Playing Dirty: Was the Saints’ Bounty Scheme Just Football as Usual?


For sheer elegance, you can’t beat the Irish when it comes to writing about American sports. Here’s Cormac Eklof of on the NFL’s bounty scandal:

“Goodness me, the New Orleans Saints have landed themselves in quite the juicy pickle. The NFL is basically, at this moment, winding up Popeye-style to deliver a debilitating haymaker right in the Saints’ kisser.”

He goes on, saying: “Roger Goodell, the NFL commissioner, is this week meeting with his minions to decide the punishment for the Saints’ ‘bounty scheme’ where they paid out extra dollars to player who injured and/or sidelined opposition players.”

Eklof asks an intriguing question with a video to supplement it: Was the hit on Peyton Manning part of the bounty scheme implemented by Gregg Williams, the Saints’ defensive coordinator from 2009-2011? This whack on Peyton occurred on Oct. 22, 2006, when Williams was defensive coordinator for the Washington Redskins. (Williams is now defensive coordinator for the St. Louis Rams.)

Is it a cheap shot? Does the blitzer spear Manning with his helmet? Or is it a clean hit? It’s hard to tell from this video, but it strikes me that that is the only important question about the play — in fact, the only important question in this entire “bounty” issue: Is the defensive player guilty of a cheap shot or was it a legitimate hit?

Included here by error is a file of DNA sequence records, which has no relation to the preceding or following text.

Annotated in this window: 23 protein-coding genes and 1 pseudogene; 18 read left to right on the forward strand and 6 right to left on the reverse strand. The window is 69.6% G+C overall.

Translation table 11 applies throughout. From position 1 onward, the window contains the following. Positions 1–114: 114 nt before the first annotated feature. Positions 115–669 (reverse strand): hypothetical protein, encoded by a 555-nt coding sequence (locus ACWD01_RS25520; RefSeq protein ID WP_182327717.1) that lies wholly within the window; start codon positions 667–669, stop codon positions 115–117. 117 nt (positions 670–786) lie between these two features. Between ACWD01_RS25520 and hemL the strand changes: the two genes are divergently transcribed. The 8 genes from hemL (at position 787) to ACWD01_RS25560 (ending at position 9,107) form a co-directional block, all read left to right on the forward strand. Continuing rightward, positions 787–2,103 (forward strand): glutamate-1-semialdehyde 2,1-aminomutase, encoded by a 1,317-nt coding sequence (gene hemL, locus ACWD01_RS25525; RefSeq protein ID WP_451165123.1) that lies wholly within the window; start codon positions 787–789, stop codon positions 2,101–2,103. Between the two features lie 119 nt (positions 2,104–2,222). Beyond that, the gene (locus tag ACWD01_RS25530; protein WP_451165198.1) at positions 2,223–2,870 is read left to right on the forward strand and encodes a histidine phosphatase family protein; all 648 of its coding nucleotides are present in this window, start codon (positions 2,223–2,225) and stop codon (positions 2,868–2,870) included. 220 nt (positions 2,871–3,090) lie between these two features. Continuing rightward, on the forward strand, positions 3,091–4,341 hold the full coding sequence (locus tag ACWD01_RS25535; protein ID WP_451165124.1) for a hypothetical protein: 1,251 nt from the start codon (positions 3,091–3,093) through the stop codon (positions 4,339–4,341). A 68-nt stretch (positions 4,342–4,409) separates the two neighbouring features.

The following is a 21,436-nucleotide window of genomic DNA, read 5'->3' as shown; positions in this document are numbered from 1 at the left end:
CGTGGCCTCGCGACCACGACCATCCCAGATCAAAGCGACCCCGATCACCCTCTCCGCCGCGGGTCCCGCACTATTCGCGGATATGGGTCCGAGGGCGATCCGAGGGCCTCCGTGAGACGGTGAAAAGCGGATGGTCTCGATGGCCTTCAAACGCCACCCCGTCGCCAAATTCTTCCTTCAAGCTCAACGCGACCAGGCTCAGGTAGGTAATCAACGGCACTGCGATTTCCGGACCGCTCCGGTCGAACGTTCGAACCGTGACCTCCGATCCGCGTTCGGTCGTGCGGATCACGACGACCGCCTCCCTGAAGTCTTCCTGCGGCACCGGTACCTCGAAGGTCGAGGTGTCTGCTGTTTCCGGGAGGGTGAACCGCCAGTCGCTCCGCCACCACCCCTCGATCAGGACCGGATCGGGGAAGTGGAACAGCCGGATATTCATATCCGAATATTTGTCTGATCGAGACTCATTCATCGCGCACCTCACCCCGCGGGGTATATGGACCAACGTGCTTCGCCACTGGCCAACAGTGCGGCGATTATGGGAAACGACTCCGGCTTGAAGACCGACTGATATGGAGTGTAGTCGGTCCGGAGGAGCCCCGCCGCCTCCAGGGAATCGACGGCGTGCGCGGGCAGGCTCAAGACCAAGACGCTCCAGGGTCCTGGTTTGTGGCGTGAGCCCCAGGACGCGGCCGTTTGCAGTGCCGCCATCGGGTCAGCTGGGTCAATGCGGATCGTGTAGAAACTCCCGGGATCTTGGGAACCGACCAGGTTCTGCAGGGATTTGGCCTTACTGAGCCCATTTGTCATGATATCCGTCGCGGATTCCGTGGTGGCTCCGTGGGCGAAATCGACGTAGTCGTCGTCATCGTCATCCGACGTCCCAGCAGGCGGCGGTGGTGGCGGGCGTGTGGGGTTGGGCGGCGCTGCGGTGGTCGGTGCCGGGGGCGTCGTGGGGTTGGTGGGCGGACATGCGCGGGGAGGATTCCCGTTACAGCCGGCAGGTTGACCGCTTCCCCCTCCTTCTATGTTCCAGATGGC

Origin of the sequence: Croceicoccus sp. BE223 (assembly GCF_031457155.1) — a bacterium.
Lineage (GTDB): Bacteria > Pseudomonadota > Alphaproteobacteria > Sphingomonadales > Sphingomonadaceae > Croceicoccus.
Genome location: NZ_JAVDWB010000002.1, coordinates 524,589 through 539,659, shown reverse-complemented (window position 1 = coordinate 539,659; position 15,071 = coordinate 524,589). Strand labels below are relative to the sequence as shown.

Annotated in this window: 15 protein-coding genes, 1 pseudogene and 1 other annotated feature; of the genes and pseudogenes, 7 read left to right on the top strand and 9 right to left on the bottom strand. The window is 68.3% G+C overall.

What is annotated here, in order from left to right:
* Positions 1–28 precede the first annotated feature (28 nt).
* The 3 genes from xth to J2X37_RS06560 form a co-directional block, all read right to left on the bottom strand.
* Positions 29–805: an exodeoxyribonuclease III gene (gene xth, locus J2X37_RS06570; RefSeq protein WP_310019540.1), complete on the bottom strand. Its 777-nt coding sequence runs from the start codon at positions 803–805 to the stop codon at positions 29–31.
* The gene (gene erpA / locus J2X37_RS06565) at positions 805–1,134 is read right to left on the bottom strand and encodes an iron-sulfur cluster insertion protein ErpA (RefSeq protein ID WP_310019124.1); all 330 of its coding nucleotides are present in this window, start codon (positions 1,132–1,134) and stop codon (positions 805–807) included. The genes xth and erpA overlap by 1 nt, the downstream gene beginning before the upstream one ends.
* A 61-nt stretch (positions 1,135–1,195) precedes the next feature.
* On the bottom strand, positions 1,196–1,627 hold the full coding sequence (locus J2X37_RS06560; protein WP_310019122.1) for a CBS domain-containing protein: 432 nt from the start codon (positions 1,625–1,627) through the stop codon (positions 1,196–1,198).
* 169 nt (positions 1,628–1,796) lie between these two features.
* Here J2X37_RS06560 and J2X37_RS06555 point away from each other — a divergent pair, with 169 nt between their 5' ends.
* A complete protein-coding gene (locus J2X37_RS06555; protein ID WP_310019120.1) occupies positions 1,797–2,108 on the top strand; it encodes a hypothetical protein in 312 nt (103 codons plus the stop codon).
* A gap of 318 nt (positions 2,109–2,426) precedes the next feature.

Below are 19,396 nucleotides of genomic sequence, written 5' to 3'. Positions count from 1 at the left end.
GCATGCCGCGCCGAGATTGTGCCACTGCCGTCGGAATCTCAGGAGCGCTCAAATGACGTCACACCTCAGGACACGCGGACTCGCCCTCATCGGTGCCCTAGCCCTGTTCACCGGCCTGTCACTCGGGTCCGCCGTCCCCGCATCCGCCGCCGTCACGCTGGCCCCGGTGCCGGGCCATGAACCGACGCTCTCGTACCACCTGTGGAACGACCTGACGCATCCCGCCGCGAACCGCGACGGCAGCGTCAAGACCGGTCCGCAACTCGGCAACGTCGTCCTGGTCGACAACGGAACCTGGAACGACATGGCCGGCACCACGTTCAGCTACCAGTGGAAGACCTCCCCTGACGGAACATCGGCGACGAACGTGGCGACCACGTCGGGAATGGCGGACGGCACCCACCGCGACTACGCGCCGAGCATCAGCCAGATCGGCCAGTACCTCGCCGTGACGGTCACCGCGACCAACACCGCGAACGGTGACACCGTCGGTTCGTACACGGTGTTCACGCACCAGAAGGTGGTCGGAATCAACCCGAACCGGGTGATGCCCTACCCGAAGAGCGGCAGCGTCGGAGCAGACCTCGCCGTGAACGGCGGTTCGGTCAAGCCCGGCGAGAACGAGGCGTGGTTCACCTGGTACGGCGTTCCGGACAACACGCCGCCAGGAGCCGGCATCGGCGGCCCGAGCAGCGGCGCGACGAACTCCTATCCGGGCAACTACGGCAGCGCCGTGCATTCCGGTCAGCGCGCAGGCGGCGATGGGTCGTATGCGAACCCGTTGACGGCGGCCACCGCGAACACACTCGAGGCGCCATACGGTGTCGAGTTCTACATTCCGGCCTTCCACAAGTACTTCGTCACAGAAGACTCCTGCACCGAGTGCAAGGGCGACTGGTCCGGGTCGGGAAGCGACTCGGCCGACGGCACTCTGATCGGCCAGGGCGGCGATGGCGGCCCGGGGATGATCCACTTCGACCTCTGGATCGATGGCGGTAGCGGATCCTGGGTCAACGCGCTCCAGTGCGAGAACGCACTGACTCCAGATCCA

In the case of a cheap shot, the player should be fined and suspended. But if not, what’s the fuss about? Are we pretending that taking another player out of the game — especially a key player like a quarterback — isn’t what a defensive player is supposed to be doing in any and all situations? What exactly does a “bounty” add to the stew?

Are you honestly telling me that a free safety who’s earning $4 mil a season will refrain from hitting a receiver across the middle as hard as he can if he’s not rewarded with an extra $5000 in cash?

A great many commentators have jumped on what they believe is the moral high ground in this issue without stopping to think what football really is.

In investigating the so-called bounty system, Commissioner Goodell and his staff should be concerned with only one thing: Was it a clean hit or dirty?

Anything else is just football.